Bullying and racism uncovered at NHS Trust

Royal Stoke University Hospital Credit: PA

One in five people who responded to a survey say there is a culture of bullying within their team at a Midlands NHS Trust.

The stark figure has been revealed in a report which brings together the experiences of 3,500 staff at the University Hospitals of North Midlands NHS Trust, which runs the Royal Stoke University Hospital.

In one department, Anaesthetics, Critical Care and Theatres, more than a third of staff feel there is a bullying culture (36%).

The report was commissioned in August 2021, following anecdotal claims of inappropriate behaviour, and those behind it spoke to staff and carried out surveys.

  • One in ten of those nurses who took part was currently experiencing bullying or harassment

  • 18.7% of doctors was currently experiencing bullying or harassment

  • 49% of doctors attributed it to their ethnicity.

  • 26% of medical and dental staff have experienced this from a patient/visitor on at least one occasion in the past 24 months.

  • 32% per cent of nurses and midwives have on one or more occasions.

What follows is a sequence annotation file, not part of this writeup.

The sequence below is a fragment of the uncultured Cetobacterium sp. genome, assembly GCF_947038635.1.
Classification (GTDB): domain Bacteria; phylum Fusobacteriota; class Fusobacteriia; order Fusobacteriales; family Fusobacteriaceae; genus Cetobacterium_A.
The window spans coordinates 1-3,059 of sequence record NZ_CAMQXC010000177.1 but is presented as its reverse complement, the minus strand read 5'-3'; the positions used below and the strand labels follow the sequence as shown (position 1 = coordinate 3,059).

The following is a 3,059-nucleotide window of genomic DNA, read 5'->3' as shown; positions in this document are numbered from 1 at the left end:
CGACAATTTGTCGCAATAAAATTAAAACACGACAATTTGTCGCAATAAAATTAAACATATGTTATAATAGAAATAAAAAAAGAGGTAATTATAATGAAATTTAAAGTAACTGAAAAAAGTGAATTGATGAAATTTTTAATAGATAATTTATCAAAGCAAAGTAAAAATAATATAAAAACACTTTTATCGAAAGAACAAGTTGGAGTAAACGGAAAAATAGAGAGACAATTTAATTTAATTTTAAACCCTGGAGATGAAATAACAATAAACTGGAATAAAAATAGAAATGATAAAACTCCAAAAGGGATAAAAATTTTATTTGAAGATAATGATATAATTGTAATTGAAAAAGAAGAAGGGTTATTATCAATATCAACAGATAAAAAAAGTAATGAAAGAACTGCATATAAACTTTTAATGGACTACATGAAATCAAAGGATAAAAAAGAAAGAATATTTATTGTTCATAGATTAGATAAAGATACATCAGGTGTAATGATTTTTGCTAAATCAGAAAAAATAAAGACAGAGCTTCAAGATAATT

• 42% of medical/dental staff attribute bullying/harassment from the public to their ethnicity.

One respondent felt they were badly treated during the pandemic,

“I was 'managed' into situations that I was destined to fail, despite telling my manager and consultants how I felt...I was unsupported during Covid.

"I didn't sleep properly for weeks and worked 35 days straight (most unpaid weekends).

"Senior management suggested that as this person was retiring soon not to pursue”.

Those carrying out the report heard of Chinese people being referred to as “slitted-eyed blokes” or “Mrs Ching-chang-chong”, Asian people being called “dog eaters”, and travellers being referred to as “dirty gypos”.

Emails were abrupt, team meetings acrimonious, and senior staff were seen to belittle junior colleagues. Non-white colleagues said they experienced micro-aggressions.

People thought senior leaders didn't tackle poor behaviour in the past, and there was an over reliance on policy and process, rather than challenging behaviour.

The report also said, "It is not clear to what extent the executive team and other senior leaders are aware of the scale of bullying and harassment."

The trust has been advised to overhaul its culture and make clear the professional behaviour it expects, while leaders need more support.

Training, mentoring and awareness campaigns are already taking place and in response to the report findings Dr Matthew Lewis, the Medical Director, said,“We take these matters very seriously and, after taking action to commission the independent report, we have already made progress on behalf of our workforce to tackle the issues highlighted including investment in a full time Freedom to Speak Up Guardian.“We will not tolerate any form of discrimination, bullying or harassment within UHNM and will continue to work with Brap and Roger Kline to ensure that everyone who works in our hospitals is treated with respect and has the opportunity to develop a fulfilling career.”